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Reviews > Cook Gear > Stoves > Jetboil Zip Cooking System > Owner Review by Marina Batzke

JETBOIL Zip Cooking System
June 26, 2014


NAME: Marina Batzke
EMAIL: mbbp2013 (at) hotmail (dot) com
AGE: 54
LOCATION: Los Angeles County, California, USA
HEIGHT: 5' 5" (1.65 m)
WEIGHT: 130 lb (59.00 kg)

I converted from day hiking and car camping to backpacking in spring 2013. Since then, I have selectively purchased new, more lightweight gear, while I still carry some heavier gear from my car camping trips. I always hike with a group and I like the gear talk when in camp. I am a tent camper looking for ways to lighten my pack. My backpacking trips are currently weekend excursions in Southern California, USA. If my business travel allows me to get away, I try to backpack one or two weekends a month.


Manufacturer: Johnson Outdoors Gear, Inc
Year of Manufacture: 2013
Manufacturer's Website:
MSRP: US $79.99
Listed Weight: 12 oz (340 g) system weight without stabilizing tripod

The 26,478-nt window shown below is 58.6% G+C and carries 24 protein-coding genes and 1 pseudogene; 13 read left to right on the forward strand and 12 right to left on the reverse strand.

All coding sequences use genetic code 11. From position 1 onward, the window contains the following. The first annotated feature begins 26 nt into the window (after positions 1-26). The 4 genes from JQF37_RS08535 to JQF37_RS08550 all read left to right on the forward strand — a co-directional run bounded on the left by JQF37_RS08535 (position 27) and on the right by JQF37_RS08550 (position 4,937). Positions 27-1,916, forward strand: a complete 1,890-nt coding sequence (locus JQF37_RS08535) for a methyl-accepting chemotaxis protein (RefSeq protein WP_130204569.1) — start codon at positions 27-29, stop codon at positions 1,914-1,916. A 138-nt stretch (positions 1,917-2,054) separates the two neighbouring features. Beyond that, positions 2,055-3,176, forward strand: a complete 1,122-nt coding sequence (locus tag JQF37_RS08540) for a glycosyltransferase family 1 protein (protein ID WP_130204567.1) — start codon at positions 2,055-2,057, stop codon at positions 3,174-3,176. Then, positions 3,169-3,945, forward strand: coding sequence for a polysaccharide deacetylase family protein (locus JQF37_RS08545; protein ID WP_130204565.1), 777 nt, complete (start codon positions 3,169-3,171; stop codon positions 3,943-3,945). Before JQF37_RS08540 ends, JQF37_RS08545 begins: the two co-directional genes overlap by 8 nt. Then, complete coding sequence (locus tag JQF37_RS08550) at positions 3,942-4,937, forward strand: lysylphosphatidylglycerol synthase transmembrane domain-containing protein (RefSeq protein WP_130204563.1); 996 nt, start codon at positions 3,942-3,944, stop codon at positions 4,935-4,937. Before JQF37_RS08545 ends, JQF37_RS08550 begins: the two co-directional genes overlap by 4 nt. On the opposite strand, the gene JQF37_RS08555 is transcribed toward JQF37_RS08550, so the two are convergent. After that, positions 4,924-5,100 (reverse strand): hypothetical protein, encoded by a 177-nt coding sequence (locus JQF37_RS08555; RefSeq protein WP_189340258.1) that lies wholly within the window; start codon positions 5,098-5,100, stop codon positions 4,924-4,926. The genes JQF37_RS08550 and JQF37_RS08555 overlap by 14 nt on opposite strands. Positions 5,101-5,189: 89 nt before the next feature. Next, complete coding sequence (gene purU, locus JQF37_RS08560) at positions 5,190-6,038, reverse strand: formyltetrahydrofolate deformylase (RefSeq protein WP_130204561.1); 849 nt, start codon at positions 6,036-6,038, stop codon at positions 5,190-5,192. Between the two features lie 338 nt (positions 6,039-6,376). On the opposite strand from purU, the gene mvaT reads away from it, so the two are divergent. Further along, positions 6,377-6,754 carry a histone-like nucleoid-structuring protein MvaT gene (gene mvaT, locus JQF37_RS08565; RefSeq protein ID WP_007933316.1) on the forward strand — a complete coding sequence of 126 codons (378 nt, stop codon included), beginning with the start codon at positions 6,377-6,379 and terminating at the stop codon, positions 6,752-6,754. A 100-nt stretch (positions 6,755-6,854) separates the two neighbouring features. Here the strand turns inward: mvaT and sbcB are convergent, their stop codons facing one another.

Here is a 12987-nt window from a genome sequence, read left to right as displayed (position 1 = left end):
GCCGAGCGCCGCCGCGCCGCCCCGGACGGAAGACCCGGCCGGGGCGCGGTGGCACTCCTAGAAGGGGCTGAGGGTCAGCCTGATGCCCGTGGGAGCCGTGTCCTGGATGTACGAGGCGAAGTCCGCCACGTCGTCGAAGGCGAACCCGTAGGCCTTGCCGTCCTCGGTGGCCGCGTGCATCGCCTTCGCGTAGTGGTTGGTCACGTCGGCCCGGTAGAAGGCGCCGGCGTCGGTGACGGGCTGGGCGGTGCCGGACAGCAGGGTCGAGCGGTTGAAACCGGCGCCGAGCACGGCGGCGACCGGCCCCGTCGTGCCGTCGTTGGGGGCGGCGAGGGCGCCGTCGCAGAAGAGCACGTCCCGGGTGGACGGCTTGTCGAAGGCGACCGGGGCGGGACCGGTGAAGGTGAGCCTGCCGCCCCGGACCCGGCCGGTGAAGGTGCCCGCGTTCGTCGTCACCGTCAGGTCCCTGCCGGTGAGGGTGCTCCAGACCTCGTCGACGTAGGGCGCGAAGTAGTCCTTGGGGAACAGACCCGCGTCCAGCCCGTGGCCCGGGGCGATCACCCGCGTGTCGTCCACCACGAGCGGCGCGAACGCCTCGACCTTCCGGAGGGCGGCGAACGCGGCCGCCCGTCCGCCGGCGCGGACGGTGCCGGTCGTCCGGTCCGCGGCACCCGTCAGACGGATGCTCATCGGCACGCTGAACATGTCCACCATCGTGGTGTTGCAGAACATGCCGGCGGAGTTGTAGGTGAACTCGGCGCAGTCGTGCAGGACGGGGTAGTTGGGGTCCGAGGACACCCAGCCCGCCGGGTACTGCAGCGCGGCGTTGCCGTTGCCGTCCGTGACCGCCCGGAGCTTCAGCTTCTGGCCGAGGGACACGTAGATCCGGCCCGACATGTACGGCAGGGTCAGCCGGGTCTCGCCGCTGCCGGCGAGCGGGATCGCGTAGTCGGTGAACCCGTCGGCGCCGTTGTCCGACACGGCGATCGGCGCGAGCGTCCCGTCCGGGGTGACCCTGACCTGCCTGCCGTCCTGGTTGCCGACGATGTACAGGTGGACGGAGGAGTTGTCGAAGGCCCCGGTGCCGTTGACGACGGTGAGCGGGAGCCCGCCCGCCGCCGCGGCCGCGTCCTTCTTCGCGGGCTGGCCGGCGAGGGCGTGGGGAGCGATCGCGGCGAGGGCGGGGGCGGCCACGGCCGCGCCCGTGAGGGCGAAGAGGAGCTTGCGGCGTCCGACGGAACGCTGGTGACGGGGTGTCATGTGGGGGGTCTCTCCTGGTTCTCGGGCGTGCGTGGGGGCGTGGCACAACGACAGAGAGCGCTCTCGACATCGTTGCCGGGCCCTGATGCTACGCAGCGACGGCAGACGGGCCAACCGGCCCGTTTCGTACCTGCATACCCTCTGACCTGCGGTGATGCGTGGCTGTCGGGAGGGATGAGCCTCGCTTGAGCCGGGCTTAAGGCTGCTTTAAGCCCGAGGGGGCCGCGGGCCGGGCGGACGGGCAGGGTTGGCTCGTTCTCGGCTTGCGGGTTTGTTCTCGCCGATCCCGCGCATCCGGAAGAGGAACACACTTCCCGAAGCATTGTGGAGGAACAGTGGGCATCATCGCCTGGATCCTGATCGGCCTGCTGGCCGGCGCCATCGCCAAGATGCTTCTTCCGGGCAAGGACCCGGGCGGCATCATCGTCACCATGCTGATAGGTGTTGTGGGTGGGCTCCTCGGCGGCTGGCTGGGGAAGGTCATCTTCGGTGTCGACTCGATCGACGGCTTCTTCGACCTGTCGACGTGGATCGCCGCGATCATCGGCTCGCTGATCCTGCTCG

Measured Weight: 12 oz (340 g)
Weight of orange stabilizing tripod: 1 oz (28 g)

Other details:
Jetboil also offers the superior cooking systems: Flash and Sol, plus group cooking systems.


The Jetboil Zip is a lightweight and compact cooking system set. Zip is Jetboil's entry-level cooking system. Zip consists of the:
- 0.8 liter (27 fl oz) cooking cup with its insulating wrap and its FluxRing bottom
- adjustable burner
- stabilizing tripod
- opaque black rubber lid with spout and strainer
- plastic bottom cover which doubles as measuring and drinking cup
- metal pot support
I only need to separately buy the gas canister.
The purchase set components

Jetboil's patented FluxRing is made from aluminum and welded onto the bottom of the cooking cup. This FluxRing is a corrugated metal ring that through its many folds increases the metal surface area on the bottom of the cup. This increased surface area improves the heat transfer and leads to more efficient boiling.

These Jetboil Zip components are designed to stack perfectly inside of the insulated cooking cup: first I place the orange tripod inside, then the burner, now the gas can and I seal the set with the rubber lid. I protect the FluxRing bottom with the plastic cup. As I always cook using the insulated cooking cup and do not even own another cook pot, I do not take the metal pot support on my trips.
If I wanted to use other pots than the Zip


On my overnight trips, I typically have hot oatmeal for breakfast and either Ramen soup or Miso soup for dinner. I pour the package contents into the insulated cup, filter water into the cup and I make sure not to exceed the maximum fill line indicator.
Ramen soup for dinner
The Jetboil Zip assembled